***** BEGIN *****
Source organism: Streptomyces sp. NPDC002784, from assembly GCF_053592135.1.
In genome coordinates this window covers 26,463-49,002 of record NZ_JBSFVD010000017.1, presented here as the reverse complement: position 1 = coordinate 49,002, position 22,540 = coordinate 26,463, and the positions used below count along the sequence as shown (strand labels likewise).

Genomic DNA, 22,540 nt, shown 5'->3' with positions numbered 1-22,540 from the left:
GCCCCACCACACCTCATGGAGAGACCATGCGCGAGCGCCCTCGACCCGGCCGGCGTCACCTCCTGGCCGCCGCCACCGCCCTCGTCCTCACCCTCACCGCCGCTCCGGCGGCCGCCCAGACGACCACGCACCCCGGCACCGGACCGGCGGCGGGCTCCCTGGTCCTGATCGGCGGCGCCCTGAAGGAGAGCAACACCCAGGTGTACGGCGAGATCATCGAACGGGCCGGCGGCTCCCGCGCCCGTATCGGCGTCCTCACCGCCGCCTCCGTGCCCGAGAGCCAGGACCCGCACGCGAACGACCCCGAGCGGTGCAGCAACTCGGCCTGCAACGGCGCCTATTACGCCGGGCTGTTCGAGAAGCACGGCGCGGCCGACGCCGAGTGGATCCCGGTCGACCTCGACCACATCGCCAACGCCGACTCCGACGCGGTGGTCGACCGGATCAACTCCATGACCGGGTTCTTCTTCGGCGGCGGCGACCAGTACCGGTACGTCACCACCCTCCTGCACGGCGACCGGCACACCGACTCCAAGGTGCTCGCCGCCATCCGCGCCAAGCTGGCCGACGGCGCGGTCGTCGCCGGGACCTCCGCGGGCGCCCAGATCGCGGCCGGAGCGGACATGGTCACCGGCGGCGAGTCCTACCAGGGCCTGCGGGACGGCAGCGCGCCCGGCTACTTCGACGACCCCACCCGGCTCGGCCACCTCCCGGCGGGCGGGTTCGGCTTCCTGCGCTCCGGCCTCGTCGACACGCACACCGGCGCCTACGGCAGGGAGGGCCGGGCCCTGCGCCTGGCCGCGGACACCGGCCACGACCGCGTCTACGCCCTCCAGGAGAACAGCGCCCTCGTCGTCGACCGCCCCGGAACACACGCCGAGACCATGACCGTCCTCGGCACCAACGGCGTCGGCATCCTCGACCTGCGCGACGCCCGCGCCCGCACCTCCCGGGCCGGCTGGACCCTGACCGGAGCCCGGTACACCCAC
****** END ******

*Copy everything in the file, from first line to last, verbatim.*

Source organism: Streptomyces sp. NPDC002784, from assembly GCF_053592135.1.
In genome coordinates this window covers 26,463-49,002 of record NZ_JBSFVD010000017.1, presented here as the reverse complement: position 1 = coordinate 49,002, position 22,540 = coordinate 26,463, and the positions used below count along the sequence as shown (strand labels likewise).

Genomic DNA, 22,540 nt, shown 5'->3' with positions numbered 1-22,540 from the left:
GCCCCACCACACCTCATGGAGAGACCATGCGCGAGCGCCCTCGACCCGGCCGGCGTCACCTCCTGGCCGCCGCCACCGCCCTCGTCCTCACCCTCACCGCCGCTCCGGCGGCCGCCCAGACGACCACGCACCCCGGCACCGGACCGGCGGCGGGCTCCCTGGTCCTGATCGGCGGCGCCCTGAAGGAGAGCAACACCCAGGTGTACGGCGAGATCATCGAACGGGCCGGCGGCTCCCGCGCCCGTATCGGCGTCCTCACCGCCGCCTCCGTGCCCGAGAGCCAGGACCCGCACGCGAACGACCCCGAGCGGTGCAGCAACTCGGCCTGCAACGGCGCCTATTACGCCGGGCTGTTCGAGAAGCACGGCGCGGCCGACGCCGAGTGGATCCCGGTCGACCTCGACCACATCGCCAACGCCGACTCCGACGCGGTGGTCGACCGGATCAACTCCATGACCGGGTTCTTCTTCGGCGGCGGCGACCAGTACCGGTACGTCACCACCCTCCTGCACGGCGACCGGCACACCGACTCCAAGGTGCTCGCCGCCATCCGCGCCAAGCTGGCCGACGGCGCGGTCGTCGCCGGGACCTCCGCGGGCGCCCAGATCGCGGCCGGAGCGGACATGGTCACCGGCGGCGAGTCCTACCAGGGCCTGCGGGACGGCAGCGCGCCCGGCTACTTCGACGACCCCACCCGGCTCGGCCACCTCCCGGCGGGCGGGTTCGGCTTCCTGCGCTCCGGCCTCGTCGACACGCACACCGGCGCCTACGGCAGGGAGGGCCGGGCCCTGCGCCTGGCCGCGGACACCGGCCACGACCGCGTCTACGCCCTCCAGGAGAACAGCGCCCTCGTCGTCGACCGCCCCGGAACACACGCCGAGACCATGACCGTCCTCGGCACCAACGGCGTCGGCATCCTCGACCTGCGCGACGCCCGCGCCCGCACCTCCCGGGCCGGCTGGACCCTGACCGGAGCCCGGTACACCCAC